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Evelina

Letter 34
Evelina In Continuation
Howard Grove, May 15.
THIS insatiable Captain, if left to himself, would not, I believe, rest, till he had
tormented Madame Duval into a fever. He seems to have no delight but in
terrifying or provoking her; and all his thoughts apparently turn upon inventing
such methods as may do it most effectually.
She had her breakfast again in bed yesterday morning: but during ours, the
Captain, with a very significant look at Sir Clement, gave us to understand, that
he thought she had now rested long enough to bear the hardships of a fresh
campaign.
His meaning was obvious: and, therefore, I resolved to endeavour immediately to
put a stop to his intended exploits. When breakfast was over, I followed Mrs.
Mirvan out of the parlour, and begged her to lose no time in pleading the cause
of Madame Duval with the Captain. "My love," answered she, "I have already
expostulated with him; but all I can say is fruitless, while his favourite, Sir
Clement, contrives to urge him on."
"Then I will go and speak to Sir Clement," said I, "for I know he will desist if I
request him."
"Have I care, my dear!" said she, smiling: "it is sometimes dangerous to make
requests to men who are too desirous of receiving them."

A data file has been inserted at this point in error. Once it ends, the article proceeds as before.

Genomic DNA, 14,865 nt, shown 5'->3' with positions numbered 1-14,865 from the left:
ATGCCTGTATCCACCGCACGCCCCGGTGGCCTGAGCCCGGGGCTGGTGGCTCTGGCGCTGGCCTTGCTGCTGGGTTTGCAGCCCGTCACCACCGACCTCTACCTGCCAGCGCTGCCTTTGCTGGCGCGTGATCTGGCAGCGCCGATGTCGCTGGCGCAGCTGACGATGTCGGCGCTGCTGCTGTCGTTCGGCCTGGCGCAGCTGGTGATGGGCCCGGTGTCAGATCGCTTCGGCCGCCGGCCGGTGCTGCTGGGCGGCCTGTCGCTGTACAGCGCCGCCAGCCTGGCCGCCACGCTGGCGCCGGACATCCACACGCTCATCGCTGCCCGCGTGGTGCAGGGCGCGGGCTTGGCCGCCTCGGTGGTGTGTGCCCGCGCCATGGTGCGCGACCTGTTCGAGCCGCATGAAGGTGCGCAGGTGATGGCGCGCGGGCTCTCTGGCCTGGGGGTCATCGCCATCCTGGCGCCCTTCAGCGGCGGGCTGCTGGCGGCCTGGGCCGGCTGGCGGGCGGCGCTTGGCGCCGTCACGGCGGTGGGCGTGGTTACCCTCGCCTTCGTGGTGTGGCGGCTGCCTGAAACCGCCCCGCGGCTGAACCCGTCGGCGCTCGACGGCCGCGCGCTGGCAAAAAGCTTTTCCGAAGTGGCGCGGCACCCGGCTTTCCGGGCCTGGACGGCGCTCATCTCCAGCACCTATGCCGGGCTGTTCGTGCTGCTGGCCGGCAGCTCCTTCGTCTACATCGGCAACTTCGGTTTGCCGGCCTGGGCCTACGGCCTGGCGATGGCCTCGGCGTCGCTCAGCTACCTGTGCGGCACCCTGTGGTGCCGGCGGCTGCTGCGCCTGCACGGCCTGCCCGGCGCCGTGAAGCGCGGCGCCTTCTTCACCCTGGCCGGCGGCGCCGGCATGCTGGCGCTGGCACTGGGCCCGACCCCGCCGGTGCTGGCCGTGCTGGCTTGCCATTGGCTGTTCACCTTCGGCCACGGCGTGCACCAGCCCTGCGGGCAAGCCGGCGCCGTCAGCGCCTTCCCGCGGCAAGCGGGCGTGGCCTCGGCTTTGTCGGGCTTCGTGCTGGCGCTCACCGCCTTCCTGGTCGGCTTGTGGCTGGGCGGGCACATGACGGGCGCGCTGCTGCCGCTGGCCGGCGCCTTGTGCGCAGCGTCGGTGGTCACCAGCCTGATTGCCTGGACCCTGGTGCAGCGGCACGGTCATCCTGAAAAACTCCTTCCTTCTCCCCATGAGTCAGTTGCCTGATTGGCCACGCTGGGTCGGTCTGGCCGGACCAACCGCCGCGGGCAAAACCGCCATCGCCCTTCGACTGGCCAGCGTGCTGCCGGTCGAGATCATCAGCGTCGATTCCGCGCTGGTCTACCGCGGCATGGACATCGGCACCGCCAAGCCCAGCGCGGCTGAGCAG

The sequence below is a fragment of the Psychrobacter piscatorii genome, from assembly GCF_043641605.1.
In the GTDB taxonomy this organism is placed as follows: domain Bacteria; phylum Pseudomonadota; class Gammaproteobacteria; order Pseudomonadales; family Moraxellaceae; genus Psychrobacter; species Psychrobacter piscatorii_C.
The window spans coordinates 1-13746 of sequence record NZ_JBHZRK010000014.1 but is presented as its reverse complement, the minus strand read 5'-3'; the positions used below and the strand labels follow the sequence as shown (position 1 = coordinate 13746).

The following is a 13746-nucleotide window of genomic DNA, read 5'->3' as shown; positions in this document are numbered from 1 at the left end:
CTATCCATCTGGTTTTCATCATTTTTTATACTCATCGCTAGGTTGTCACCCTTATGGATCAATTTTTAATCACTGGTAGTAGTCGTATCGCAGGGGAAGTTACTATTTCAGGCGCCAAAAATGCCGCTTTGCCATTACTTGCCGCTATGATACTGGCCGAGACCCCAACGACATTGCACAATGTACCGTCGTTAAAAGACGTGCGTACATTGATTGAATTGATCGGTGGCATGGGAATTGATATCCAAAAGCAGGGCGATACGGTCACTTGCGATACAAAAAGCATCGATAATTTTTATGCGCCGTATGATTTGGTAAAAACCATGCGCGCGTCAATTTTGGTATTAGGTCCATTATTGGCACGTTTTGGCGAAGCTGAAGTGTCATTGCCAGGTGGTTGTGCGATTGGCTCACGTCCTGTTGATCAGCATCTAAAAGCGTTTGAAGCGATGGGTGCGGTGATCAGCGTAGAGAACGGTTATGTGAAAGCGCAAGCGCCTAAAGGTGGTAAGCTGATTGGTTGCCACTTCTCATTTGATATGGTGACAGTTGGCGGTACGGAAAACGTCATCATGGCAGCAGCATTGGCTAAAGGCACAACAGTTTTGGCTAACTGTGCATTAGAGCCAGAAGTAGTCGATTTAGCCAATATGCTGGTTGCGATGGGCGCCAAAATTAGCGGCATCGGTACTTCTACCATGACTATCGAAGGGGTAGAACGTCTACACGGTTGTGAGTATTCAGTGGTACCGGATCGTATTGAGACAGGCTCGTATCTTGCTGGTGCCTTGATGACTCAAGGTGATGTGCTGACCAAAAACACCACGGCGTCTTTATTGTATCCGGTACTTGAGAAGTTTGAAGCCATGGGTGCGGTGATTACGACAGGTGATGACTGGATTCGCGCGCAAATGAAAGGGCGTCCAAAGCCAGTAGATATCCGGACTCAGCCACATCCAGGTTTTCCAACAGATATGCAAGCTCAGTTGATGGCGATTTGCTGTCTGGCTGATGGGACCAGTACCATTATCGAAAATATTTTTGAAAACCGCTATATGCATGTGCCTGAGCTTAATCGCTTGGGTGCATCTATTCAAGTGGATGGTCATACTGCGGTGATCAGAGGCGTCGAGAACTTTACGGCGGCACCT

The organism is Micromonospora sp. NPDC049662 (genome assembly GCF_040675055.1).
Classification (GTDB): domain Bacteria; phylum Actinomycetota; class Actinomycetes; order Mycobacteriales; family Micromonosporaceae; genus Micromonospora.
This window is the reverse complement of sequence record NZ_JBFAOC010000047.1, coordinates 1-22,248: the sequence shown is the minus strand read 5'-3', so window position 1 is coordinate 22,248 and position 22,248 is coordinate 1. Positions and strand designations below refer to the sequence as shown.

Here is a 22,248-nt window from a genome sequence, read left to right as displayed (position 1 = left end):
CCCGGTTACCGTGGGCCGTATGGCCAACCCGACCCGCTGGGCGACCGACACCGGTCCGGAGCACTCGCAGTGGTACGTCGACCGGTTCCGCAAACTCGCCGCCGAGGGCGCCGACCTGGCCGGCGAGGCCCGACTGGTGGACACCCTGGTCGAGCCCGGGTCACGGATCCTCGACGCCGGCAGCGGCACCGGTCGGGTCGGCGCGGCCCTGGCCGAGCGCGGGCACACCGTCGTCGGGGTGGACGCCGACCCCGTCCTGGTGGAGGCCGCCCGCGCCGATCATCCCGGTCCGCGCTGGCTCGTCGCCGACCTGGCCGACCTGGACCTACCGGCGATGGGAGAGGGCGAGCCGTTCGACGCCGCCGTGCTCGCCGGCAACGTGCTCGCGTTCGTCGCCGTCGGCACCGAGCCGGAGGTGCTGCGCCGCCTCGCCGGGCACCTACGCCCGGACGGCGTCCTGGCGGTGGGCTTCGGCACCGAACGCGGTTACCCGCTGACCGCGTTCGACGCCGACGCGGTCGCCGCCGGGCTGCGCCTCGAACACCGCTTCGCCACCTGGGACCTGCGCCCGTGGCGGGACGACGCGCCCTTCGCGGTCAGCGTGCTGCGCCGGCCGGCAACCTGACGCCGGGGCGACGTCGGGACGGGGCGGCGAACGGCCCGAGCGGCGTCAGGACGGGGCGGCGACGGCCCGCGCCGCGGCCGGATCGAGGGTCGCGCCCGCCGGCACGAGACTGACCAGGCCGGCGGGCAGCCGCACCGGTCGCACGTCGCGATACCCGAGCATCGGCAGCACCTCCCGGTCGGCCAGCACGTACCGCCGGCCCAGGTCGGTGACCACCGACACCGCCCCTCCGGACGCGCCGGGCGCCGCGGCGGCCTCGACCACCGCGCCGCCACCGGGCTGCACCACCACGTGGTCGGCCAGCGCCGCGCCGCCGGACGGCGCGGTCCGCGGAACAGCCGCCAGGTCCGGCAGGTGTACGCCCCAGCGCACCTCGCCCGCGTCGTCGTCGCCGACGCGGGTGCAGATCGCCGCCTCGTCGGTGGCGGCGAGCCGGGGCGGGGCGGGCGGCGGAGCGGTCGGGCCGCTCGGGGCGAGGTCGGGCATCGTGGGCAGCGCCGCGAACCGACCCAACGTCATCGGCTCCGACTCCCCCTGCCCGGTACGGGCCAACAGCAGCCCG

"Well, then, my dear Madam, will you give me leave to speak myself to the
Captain?"
"Willingly: nay, I will accompany you to him."
I thanked her, and we went to seek him. He was walking in the garden with Sir
Clement. Mrs. Mirvan most obligingly made an opening for my purpose, by
saying, "Mr. Mirvan, I have brought a petitioner with me."
"Why, what's the matter now?" cried he.
I was fearful of making him angry, and stammered very much, when I told him, I
hoped he had no new plan for alarming Madame Duval.
"New plan!" cried he; "why, you don't suppose the old one would do again, do
you? Not but what it was a very good one, only I doubt she wouldn't bite."
"Indeed, Sir," said I, "she had already suffered too much; and I hope you will
pardon me, if I take the liberty of telling you, that I think it my my duty to do all in
my power to prevent her being again so much terrified."
A sullen gloominess instantly clouded his face, and, turning short from me, he
said, I might do as I pleased, but that I should much sooner repent than repair my
officiousness.
I was too much disconcerted at this rebuff to attempt making any answer: and
finding that Sir Clement warmly espoused my cause, I walked away, and left
them to discuss the point together.
Mrs. Mirvan, who never speaks to the Captain when he is out of humour, was
glad to follow me, and with her usual sweetness made a thousand apologies for
her husband's ill-manners.
 
 
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